…and his Labour and Liberal Democrat opponents, Dr Nik Johnson & Cllr Aidan van de Weyer respectively, need to make the case for an alternative mass transit having rejected Mr Palmer’s plan for the CAM Metro.
I was disappointed to read that Mr Palmer declined to take part in the Cambridge Cycling Campaign hustings. (Scheduled for Tues 06 April from 7pm).
There is a further hustings – on the Environment, on 15 April hosted by former BBC Radio Cambridgeshire presenter Paul Stainton. It is supported by a number of community groups and campaigns across Cambridgeshire and Peterborough. Given the very serious challenge laid down by Mr Palmer’s Independent Environment Commission, I think it’s essential that all of the candidates are there to discuss the findings in detail.
In fact, I think one of the debates should be hosted almost as a public policy debate rather than picking individual questions from an audience. Where a trained and skilled interviewer spends time cross-examining each of the candidates before they then follow up each other’s points later on. I think there’s only so far that adversarial-style hustings can go if the format is simply repeated elsewhere – as Cambridge’s general election candidates have found over the past decade with over 30 public debates in one election year.
I can understand why tactically and from a party-political perspective his party advisers might want to minimise the opportunities that potentially hostile audiences get to cross-examine him. After all, the media age we’re in is one where the game is to catch out a politician contradicting themselves. This has resulted in too many candidates playing it safe at a national level – giving us the politicians we deserve. Or “The wrong politicians” compared to what the public might think we should get.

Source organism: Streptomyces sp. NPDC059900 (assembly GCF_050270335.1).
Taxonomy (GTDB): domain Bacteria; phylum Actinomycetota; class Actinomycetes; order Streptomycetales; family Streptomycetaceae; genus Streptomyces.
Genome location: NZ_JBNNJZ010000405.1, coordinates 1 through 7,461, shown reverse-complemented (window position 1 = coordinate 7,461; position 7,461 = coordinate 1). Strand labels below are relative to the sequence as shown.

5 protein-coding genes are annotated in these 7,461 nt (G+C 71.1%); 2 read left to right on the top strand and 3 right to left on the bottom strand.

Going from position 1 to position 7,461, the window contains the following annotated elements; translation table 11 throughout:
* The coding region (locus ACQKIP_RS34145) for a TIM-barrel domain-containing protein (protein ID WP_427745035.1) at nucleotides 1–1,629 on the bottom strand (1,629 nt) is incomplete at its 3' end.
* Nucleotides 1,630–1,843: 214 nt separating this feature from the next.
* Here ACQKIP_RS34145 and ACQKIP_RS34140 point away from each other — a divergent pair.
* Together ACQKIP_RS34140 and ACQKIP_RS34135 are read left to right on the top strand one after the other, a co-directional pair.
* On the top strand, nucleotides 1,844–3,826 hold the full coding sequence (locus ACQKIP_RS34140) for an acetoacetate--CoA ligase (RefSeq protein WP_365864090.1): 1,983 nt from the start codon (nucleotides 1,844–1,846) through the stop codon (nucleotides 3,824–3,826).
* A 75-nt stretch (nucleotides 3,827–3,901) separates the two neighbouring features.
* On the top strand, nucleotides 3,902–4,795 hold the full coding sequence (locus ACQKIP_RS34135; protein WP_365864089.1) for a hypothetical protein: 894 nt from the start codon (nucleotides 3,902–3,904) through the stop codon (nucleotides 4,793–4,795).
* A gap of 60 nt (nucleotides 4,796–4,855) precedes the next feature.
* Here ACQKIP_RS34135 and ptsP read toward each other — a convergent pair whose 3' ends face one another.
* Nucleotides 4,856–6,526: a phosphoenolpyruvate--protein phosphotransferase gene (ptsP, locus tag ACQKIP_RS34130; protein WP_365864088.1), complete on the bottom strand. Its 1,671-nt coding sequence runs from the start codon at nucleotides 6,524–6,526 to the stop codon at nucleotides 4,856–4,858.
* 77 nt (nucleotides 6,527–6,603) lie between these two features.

Ever heard the phrase: “All politicians are the same!”? Political journalist Isabel Hardman (pictured here at the Cambridge Literary Festival with Puffles) unpicked some of the issues about how politicians become politicians in her book Why we get the wrong politicians. The hurdles and barriers that potential candidates face are particularly relevant.
Over 8,300 voters in Cambridge voted Conservative in 2019.
…which represents their lowest share of the vote in modern times – i.e. since the First World War, but is still a significant number of people despite a weak candidate with no significant local links that year. But there are still votes to be won for the city and county council elections. The Conservatives are still however to recover from their collapse in the 1980s & 1990s, their vote being scattered across the city. Interestingly, under Proportional Representation they would stand a much better chance of getting councillors elected than under the present system. My preference remains the system that the London Assembly has – with constituency seats and city-wide seats under PR to help rebalance any extremities with seat numbers that FTPT may deliver.
Defending a record against a new slate of candidates,
Mr Palmer is the only candidate re-standing in this election – the other parties having selected new candidates or none at all. As the 2017 elections were the first ones held, no one really knew what being a metro mayor for Cambridgeshire & Peterborough entailed. You can see what the candidates said in the well-run hustings at Sawston Free Church in April 2017 here, along with the full exchanges.